It helps if we are thinking of the same thing when we hear the word innovation. My favorite explanation is from George Couros (2015), he defines innovation as “a way of thinking that creates something new and better.” He believes that
“innovation can come from either “invention” (something totally new) or “iteration” (a change of something that already exists), but if it does not meet the idea of “new and better,” it is not innovative… It is a way of considering concepts, processes, and potential outcomes; it is not a thing, task, or even technology. Technology can be crucial in the development of innovative organizations, but innovation is less about tools like computers, tablets, social media, and the Internet, and more about how we use those things.” (p 19-20)
Technology alone is not disruptive either, How it is used determines if it’s disruptive or not. Disruptive can be thought as transforming something to where a large number of people that did not have access to it and because of this change or a new way of doing something, more people now have access to it; it removes the barriers that various circumstances may have caused. (Christensen, 2014)
Innovation is important because without change we become stagnant. We do need to keep in mind that change for the sake of changing is not always a good thing, but not changing because “we’ve always done it this way” is just as harmful. It is important that we don’t try and change things just to be innovative either, we need to take many aspects into account. Just because it is new doesn’t always mean better. Kasey Bell (2018) does a great job summing up this idea of innovation saying
“Our focus must remain on student learning and leveraging all the tools and strategies at our disposal to transform to learning in our classrooms. Ideally, we want technology to be invisible, seamlessly integrated into classroom activities.” (p. 21)
I think too many people focus on incorporating technology as a way to justify the money spent on a not very well thought out plan. Bell (2018) also states
“throwing technology at the various problems we have in our schools will never be a magical solution without purposeful planning aligned with the vision of the school and the learning goals in our classrooms - as well as ensuring there is meaningful professional development designed for the teacher.” (p. 21)
Including professional development for the teachers is especially important, if we give them new technology without showing them how to effectively incorporate it, we compounding the problems not fixing them and adding more to a teachers’ already overflowing plate.
I tried a flipped learning approach last school year when I was teaching sixth-grade math. My school is a pretty rural school with about 70% of the students on free and reduced lunch. I taught the honor student so I assumed I'd be able to flip the class guessing that most of them would have internet access; well I was wrong. About half of the students were able to watch the videos at home before they came to class but the other half was not. Instead, I tried the blended learning approach using station rotations within my room. Students would rotate through the laptops or Chromebooks and watch the lesson then rotate to me to apply the lesson and then rotate to an independent practice station. The problem with this was where did the students start their rotations?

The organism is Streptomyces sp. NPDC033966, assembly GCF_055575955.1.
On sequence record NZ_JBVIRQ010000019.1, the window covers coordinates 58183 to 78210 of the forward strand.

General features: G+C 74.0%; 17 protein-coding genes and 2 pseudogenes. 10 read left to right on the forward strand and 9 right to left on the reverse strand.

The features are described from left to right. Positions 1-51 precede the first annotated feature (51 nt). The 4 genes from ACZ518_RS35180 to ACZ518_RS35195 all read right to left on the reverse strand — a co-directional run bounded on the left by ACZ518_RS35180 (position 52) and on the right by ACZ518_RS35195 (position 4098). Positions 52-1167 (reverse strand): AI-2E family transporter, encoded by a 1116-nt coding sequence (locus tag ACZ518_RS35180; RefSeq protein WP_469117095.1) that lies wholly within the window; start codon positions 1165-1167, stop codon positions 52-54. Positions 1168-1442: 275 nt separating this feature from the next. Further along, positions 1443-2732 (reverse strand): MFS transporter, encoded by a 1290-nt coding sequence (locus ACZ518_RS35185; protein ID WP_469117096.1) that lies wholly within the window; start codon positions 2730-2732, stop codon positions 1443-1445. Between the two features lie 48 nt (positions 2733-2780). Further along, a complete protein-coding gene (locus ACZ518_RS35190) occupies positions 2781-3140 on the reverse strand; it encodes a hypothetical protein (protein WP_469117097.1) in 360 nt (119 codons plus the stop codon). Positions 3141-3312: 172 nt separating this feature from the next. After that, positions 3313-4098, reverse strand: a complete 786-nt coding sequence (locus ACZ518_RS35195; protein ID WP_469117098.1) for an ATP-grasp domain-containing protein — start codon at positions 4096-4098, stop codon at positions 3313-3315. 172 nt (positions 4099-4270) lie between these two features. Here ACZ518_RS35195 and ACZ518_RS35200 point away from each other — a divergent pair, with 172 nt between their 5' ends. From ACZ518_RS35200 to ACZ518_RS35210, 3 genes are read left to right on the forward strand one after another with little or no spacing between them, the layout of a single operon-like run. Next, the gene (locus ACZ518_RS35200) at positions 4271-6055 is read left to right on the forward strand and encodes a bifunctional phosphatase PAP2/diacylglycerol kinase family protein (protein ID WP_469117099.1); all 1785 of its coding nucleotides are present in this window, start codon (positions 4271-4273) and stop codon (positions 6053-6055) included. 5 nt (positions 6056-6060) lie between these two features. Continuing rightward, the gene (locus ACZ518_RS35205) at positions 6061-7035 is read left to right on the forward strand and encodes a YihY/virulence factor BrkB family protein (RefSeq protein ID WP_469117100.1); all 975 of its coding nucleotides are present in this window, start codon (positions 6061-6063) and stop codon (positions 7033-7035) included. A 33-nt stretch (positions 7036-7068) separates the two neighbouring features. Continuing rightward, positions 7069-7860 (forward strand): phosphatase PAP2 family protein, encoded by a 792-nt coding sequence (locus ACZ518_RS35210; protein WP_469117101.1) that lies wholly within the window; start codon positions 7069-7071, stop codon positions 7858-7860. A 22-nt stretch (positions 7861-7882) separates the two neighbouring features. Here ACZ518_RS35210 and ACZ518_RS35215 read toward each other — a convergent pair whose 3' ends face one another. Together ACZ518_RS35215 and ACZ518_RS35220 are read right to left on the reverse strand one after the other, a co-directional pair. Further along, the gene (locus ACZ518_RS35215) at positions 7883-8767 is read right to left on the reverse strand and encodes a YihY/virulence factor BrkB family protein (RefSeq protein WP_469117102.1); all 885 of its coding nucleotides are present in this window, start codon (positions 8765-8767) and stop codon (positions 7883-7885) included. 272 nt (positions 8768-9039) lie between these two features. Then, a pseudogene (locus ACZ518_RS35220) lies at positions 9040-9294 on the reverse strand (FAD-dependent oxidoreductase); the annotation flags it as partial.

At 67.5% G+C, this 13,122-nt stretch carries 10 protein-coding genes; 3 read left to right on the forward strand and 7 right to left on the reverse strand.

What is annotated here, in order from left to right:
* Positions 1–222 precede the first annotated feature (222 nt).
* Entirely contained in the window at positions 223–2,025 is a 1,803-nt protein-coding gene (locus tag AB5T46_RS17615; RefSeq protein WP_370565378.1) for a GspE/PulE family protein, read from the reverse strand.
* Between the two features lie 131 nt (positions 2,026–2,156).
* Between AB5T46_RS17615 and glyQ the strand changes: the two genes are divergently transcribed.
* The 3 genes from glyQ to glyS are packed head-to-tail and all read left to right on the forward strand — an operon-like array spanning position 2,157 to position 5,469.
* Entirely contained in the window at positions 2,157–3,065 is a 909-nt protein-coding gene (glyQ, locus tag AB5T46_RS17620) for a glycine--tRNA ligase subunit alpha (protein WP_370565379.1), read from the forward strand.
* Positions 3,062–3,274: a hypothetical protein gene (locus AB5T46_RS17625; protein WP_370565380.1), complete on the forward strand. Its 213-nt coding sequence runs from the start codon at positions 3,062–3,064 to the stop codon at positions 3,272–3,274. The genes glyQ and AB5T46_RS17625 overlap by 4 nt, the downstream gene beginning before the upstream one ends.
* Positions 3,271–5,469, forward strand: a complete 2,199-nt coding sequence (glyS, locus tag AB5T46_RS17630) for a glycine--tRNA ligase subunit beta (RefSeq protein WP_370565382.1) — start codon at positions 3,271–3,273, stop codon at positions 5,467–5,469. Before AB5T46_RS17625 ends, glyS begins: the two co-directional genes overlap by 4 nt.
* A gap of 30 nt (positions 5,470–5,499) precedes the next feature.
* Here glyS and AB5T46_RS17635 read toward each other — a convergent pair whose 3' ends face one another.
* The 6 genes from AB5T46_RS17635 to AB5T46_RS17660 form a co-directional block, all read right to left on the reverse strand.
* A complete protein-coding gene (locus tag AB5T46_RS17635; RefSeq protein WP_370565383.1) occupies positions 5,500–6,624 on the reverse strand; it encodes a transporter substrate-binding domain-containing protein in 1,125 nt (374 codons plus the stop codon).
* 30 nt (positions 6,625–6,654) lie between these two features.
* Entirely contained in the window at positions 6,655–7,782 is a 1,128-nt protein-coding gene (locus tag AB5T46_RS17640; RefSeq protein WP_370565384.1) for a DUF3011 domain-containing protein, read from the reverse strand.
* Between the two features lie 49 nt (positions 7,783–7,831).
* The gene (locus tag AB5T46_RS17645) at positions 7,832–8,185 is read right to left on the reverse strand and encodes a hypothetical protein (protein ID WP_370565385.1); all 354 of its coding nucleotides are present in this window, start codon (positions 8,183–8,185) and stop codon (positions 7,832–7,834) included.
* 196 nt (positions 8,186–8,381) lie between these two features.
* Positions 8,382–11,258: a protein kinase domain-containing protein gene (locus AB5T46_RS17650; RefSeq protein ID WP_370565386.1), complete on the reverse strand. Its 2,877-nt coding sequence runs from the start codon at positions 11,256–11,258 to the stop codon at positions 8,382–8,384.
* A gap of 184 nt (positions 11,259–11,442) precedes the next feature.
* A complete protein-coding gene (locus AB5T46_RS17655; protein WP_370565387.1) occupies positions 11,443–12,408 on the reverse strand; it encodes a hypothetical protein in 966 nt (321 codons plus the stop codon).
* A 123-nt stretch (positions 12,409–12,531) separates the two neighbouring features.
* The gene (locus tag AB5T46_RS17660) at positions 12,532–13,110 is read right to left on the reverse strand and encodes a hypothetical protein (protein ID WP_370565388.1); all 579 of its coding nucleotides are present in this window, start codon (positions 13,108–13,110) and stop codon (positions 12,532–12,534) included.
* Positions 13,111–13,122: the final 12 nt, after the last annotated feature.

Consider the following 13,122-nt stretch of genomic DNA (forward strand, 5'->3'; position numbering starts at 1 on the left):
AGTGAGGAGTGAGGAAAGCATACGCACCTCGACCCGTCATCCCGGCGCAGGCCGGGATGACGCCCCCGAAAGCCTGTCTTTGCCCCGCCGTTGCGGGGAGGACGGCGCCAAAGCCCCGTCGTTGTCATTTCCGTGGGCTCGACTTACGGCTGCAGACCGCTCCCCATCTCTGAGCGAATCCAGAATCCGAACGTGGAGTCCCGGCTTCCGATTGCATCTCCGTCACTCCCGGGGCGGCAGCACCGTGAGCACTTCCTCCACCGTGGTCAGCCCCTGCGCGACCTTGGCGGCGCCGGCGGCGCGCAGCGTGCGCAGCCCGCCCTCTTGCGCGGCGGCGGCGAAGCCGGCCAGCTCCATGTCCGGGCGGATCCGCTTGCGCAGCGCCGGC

After many different trials, the one that worked best for me was 10-20 minutes of direct, whole group instruction then they would start their station rotations. They would watch videos or complete the online practice from their textbooks at the laptops station, work with me at my station, use the DreamBox app to work on skills (extended and remedial) at the iPad station, and then a fun activity (a puzzle of some kind or vocabulary matching) for current vocabulary or past skills at the hands-on station. I was fortunate to have 90-minute class periods, so this station idea work best for me. I know this would not work for many classes in my district without a major overhaul of the schedules.
Personally I am thankful that many disruptive innovations have come about. My children would have had the worst Christmas and birthdays if I wasn’t for Amazon Prime. I have my children add what they want to the wish list, then I order the items I want to get for them. It comes in a brown box (usually within 2 days!) so they can’t see what has been ordered. It's a total win-win! Unless you order a tad too late and the presents show up the day after Christmas! (I just wrapped the receipt... LOL!)
What innovative thing have you tried lately?
Couros, G. (2015). The innovator's mindset: Empower learning, unleash talent, and lead a culture of creativity. San Diego, CA: Dave Burgess Consulting, Inc.
Horn, M.B., & Staker, H. (2015). Blended: Using disruptive innovation to improve schools. San Francisco, CA: Jossey-Bass.
Clayton Christensen Institute. (2014). Part 6 -- Technology as a Disruptive Force in Education - YouTube. Retrieved April 7, 2018, from https://www.youtube.com/watch?v=k0ENX-GTUf4&feature=youtu.be
Edmentum. (2013a). Disrupting Class - Part 3: Disruptive Innovation in Education - YouTube. Retrieved April 11, 2018, from https://www.youtube.com/watch?v=iX2hOF5YkfQ&feature=youtu.be
Edmentum. (2013b). Disrupting Class - Part 4: Blended Learning - YouTube. Retrieved April 11, 2018, from https://www.youtube.com/watch?v=-TGmqeWprqM&feature=youtu.be
Bell, K. (2018). Shake up learning: Practical ideas to move learning from static to dynamic. San Diego, CA: Dave Burgess Consulting, Inc.